Transition From Analogue to Digital Broadcasting in Nigeria

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The National Broadcasting Commission recognises, Digitisation, the conversion of the broadcast and communication systems from analogue to digital, as an important global movement driven by the International Telecommunications Union, ITU that will revolutionise broadcasting, as we know it. Digitisation both improves the quality of reception and ensures a more efficient use of the spectrum, which is a scarce and finite natural resource belonging to all Nigerians, and held in trust by licensees.

The transition to digital terrestrial broadcasting will affect all segments in the broadcasting value chain, namely: content production, transmission and reception as all will require technical upgrading to support digital broadcasts.

In November 2007, the National Broadcasting Commission briefed the 38th National Council on Information and Communications in Jos on the imperatives of Digitisation and urgent need for the nation to take advantage of this inevitable global phenomenon.

In December 2007, His Excellency President Umaru Musa ‘Yar-adua graciously approved that the Commission should set in motion and pilot, Nigeria’s digitisation programme towards the target date of June 17, 2012;
Meanwhile, the Commission, in a forward looking manner, has encouraged cable (MMDS) and DTH operators to digitise their operations. All those operating in Nigeria are now transmitting digital signals.

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On June 3rd 2008 the Commission hosted a Stakeholders’ meeting, chaired by the Hon. Minister of Information and Communications. It was attended by the Chairman, Senate Committee on Media, the Chairman, House Committee on Information and more than four hundred participants, including chief executives of federal and state government-owned, as well as private, broadcasting stations, policy makers, law makers, non-governmental organisations and the General Public from across the nation.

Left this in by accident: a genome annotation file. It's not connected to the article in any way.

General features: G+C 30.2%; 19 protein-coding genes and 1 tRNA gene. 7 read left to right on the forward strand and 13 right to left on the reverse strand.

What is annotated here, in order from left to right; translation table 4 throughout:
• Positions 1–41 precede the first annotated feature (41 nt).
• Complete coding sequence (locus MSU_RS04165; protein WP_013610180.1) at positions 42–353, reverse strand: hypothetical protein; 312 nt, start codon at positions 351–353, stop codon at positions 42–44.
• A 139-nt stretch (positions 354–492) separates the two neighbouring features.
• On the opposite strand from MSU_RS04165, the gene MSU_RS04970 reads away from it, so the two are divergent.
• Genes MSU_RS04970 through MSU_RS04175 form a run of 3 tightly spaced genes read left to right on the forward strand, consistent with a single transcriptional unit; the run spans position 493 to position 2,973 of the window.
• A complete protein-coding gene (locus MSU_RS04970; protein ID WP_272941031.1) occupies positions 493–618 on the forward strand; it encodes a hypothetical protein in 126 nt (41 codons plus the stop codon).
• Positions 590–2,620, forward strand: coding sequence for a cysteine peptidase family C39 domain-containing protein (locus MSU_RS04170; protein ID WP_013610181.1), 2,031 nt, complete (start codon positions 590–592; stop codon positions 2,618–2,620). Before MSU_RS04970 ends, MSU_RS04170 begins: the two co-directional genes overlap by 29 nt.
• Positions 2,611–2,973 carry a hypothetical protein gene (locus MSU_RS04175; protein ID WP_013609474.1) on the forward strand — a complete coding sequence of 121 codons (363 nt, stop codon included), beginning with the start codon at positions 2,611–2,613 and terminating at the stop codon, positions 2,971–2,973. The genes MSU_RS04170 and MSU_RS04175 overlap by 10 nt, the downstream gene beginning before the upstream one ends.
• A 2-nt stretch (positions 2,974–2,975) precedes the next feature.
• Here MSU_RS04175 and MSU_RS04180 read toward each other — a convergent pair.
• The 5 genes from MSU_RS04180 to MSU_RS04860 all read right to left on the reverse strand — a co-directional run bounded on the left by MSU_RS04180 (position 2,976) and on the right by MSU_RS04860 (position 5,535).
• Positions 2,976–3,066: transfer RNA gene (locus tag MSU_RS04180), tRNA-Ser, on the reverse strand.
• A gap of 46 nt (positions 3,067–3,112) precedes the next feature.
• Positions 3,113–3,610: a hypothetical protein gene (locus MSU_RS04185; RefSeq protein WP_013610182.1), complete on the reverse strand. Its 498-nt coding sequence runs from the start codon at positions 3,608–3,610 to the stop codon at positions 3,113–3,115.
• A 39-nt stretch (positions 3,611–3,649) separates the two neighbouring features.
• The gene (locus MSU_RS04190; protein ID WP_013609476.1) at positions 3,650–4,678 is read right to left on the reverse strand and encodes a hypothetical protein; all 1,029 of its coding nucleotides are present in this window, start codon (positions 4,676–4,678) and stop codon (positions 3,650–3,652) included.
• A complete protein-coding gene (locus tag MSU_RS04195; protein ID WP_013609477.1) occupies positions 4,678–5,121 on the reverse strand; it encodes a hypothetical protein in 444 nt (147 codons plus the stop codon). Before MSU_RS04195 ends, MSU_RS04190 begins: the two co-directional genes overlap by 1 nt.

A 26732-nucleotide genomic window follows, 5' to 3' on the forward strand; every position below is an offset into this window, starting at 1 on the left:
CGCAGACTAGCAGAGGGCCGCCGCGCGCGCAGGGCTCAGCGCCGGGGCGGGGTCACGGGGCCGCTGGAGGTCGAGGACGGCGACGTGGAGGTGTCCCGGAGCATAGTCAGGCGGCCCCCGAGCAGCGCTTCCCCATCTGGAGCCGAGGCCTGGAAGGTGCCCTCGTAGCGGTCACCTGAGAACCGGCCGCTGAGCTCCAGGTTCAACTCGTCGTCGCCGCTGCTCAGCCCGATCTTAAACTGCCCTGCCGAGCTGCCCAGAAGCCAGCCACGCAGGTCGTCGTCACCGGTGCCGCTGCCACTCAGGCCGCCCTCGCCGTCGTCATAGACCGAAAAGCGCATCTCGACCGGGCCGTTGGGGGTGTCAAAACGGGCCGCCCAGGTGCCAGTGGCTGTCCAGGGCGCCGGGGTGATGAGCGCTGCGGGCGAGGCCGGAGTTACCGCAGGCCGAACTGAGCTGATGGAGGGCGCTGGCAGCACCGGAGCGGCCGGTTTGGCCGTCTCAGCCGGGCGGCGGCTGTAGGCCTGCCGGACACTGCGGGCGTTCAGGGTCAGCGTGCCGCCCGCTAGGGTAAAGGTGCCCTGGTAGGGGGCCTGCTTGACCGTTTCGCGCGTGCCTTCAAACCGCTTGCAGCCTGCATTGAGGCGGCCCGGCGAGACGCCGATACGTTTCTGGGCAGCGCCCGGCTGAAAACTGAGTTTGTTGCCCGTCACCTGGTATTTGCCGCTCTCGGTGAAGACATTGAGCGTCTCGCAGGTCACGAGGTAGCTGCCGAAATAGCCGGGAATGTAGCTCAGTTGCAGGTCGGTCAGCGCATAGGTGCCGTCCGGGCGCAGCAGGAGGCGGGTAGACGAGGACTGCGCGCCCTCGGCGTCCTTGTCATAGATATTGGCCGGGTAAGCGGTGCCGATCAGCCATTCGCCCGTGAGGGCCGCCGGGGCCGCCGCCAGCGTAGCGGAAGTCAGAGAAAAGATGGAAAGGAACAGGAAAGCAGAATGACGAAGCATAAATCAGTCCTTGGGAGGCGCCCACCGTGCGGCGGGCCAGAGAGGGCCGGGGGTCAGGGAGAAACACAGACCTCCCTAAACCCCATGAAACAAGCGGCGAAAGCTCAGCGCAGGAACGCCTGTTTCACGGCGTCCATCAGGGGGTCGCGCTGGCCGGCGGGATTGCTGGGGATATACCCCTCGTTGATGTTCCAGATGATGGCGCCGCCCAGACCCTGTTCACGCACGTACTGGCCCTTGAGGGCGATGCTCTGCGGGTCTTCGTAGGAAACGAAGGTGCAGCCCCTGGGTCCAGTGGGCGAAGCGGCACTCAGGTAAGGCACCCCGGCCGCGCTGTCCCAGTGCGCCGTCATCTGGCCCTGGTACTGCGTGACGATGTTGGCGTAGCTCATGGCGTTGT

In addition to endorsing the necessity for Nigeria to take advantage of the global Digitisation movement, the stakeholders urged government to drive the process through policy by providing the necessary and enabling infrastructure, as well as set up a digitisation implementation task force and provide it with adequate funds to midwife the transition

The Stakeholders’ Conference also advised that for a successful migration, broadcasters will need to overcome the challenges of digital compliant studio equipment, content provision, new coverage planning, training for its personnel and public awareness;

Furthermore, Government has the greatest role to play in actualising the migration. It is the role of government to lead the movement by fashioning out appropriate policy on methodology and pace of migration, acquisition of set-top boxes for existing receivers already in the country and generally giving direction to the industry in the interest of the nation.

The regulator concluded the conference, has the task of educating the operators and the public on the implications of the switchover including the social benefits and the timetable.